Well, I had started as a writer before I was a performer. So what onstage chops I had were developed from hosting and presenting literary comedy events—readings. It’s not to say that we didn’t have some fun; we had some dog shows and Ouija boards and other gimmicks. I went on The Daily Show because I had wrote a book of incomplete sentences and fascinating fake trivia lists called The Areas of My Expertise, and that launched me on The Daily Show as the Resident Expert. And that began an expectation that I also performed comedy. And I had, because I would go out and perform comedy in bookstores and stuff. But as I got to know real comedians and real onstage storytellers, I realized, ‘I could do this too.’ So by the end of my third book tour, I stopped using a book, and I was doing a one man show about the end of the world. And when that ended, I realized I still wanted to do this, but I had to figure out what was next, because fake facts aren’t where I’m at right now. So what am I interested in? Ayn Rand and visions of my own looming mortality, both of which I consider to be funny. And if people don’t agree with me, they’re wrong, and I promise to prove it.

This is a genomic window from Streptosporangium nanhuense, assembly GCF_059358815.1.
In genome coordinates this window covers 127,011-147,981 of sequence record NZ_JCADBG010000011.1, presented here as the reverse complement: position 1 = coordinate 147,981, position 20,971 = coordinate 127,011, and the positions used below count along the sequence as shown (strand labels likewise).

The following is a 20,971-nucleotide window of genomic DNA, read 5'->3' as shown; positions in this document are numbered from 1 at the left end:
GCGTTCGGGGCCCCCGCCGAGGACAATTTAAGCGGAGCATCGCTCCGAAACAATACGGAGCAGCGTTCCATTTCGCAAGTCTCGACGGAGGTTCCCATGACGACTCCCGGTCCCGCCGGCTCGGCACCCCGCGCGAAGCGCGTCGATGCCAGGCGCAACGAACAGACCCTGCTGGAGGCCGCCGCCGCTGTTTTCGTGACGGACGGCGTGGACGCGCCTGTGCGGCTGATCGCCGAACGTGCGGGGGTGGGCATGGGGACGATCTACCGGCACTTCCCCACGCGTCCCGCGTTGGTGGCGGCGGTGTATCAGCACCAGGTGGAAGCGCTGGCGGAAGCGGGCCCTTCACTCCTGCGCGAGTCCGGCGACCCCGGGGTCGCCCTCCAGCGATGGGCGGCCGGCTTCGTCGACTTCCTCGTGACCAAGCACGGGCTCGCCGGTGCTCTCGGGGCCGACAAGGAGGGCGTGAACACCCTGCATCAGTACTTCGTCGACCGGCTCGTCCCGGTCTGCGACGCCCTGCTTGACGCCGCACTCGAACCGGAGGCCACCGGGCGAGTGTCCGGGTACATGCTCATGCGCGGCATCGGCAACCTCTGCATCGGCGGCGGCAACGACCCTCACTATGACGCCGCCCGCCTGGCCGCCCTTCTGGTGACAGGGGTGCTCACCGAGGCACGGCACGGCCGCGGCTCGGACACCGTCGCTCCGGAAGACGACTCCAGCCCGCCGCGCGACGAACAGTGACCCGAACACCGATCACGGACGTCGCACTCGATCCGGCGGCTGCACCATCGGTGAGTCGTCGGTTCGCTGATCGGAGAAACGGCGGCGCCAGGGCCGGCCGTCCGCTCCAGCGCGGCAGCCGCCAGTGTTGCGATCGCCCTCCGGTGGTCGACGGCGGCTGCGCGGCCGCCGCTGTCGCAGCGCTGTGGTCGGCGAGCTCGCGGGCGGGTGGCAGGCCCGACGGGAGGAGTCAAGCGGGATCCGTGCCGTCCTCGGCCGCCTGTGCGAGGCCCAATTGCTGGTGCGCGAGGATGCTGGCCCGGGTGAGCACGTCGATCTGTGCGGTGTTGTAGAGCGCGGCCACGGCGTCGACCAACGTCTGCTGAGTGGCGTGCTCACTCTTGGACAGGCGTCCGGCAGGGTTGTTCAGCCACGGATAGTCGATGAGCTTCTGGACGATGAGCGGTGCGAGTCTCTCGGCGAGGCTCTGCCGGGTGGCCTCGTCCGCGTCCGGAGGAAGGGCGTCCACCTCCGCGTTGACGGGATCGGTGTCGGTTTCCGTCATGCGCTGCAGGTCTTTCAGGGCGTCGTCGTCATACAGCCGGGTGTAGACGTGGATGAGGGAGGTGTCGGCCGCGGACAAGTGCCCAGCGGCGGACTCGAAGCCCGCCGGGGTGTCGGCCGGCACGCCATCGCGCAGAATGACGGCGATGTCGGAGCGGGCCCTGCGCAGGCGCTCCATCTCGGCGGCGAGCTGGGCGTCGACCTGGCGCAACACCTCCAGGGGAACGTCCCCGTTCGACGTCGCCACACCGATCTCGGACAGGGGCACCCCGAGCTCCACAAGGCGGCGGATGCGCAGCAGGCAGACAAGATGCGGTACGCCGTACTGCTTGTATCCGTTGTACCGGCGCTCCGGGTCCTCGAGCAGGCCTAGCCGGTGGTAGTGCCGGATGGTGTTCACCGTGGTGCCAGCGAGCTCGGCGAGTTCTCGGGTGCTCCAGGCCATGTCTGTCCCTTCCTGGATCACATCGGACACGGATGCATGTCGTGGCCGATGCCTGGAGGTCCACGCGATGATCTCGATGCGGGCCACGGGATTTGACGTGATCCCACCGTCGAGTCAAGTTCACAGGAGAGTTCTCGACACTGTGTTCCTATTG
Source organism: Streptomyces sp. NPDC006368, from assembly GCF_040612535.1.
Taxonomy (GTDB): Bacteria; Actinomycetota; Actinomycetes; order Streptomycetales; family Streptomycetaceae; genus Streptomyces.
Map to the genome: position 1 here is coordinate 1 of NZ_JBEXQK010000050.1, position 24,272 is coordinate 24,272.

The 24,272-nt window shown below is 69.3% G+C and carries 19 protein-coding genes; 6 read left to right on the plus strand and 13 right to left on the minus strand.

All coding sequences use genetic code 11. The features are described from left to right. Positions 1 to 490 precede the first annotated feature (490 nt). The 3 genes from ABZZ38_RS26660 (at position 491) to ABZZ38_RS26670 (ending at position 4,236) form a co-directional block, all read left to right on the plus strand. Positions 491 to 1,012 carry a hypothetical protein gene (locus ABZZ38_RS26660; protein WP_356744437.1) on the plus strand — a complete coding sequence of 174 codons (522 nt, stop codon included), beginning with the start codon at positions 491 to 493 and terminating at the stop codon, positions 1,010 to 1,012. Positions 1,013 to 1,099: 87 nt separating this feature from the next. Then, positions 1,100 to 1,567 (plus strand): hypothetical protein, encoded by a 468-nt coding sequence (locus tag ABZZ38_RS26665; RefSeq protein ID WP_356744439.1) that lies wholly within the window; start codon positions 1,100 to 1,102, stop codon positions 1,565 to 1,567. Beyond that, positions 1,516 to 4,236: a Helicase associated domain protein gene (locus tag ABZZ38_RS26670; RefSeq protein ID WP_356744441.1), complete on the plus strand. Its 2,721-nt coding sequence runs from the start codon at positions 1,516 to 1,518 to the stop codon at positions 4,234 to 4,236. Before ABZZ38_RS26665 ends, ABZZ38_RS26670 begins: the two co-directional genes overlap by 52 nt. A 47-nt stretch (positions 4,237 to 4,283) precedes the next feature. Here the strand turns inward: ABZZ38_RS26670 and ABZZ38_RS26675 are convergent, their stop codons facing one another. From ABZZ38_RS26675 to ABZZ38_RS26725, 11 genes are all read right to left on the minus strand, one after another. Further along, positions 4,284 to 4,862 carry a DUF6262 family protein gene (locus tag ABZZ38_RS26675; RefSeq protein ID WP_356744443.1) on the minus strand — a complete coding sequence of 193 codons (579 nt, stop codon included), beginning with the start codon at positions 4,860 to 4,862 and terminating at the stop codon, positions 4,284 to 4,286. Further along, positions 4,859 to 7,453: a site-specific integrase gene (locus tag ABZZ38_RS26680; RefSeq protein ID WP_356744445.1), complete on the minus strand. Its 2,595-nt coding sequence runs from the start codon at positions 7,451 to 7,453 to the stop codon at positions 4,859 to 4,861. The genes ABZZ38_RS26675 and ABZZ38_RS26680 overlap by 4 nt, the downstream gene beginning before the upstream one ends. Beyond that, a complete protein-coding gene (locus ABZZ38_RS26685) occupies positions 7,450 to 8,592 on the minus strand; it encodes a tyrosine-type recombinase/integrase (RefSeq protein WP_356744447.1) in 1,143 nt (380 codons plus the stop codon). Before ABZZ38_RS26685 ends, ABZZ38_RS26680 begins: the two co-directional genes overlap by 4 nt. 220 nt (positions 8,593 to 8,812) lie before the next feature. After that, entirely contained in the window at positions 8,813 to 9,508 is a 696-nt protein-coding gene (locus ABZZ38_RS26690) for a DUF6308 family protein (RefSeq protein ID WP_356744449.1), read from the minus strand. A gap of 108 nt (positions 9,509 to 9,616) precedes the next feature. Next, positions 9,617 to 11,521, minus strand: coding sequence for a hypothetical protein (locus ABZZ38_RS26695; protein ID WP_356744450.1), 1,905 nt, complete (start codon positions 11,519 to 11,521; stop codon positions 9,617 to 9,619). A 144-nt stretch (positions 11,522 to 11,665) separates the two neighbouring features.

On your podcast Judge John Hodgman, you settle petty disputes between two people, and there is always a definitive right and wrong. Do you love to be right?

I don’t love being right, it’s just that I happen to be right most of the time. I cannot tell you how to fix a car – I don’t know how cars work, I think it’s magic, like airplanes. I cannot tell you how to plumb a sink, and I certainly know nothing about finances other than sometimes money comes and sometimes money goes. But in the areas of human emotions, and making the perfect scrambled eggs, and best drives through New England and the maritime provinces of Canada, and whether or not a hot dog is a sandwich (answer: not a sandwich), I have a weird amount of expertise because of my various careers as a comedian, actor, writer, journalist, former professional literary agent and one-time cheese monger. And I’m delighted to bring that to bear on the podcast and gain wisdom from the people who are calling in from not only all over the country, but all around the world, and learn about how people feed their infants in Columbia, for example. So that’s the pleasure of the Judge John Hodgman podcast, and then in stand up, it’s still me as John Hodgman telling the most recent stories from my most recent life that I think are really funny, and it’s more of a one-sided conversation, unless someone speaks up and then I have them rejected by security. Or maybe we’ll talk, I don’t know, we’ll see what happens.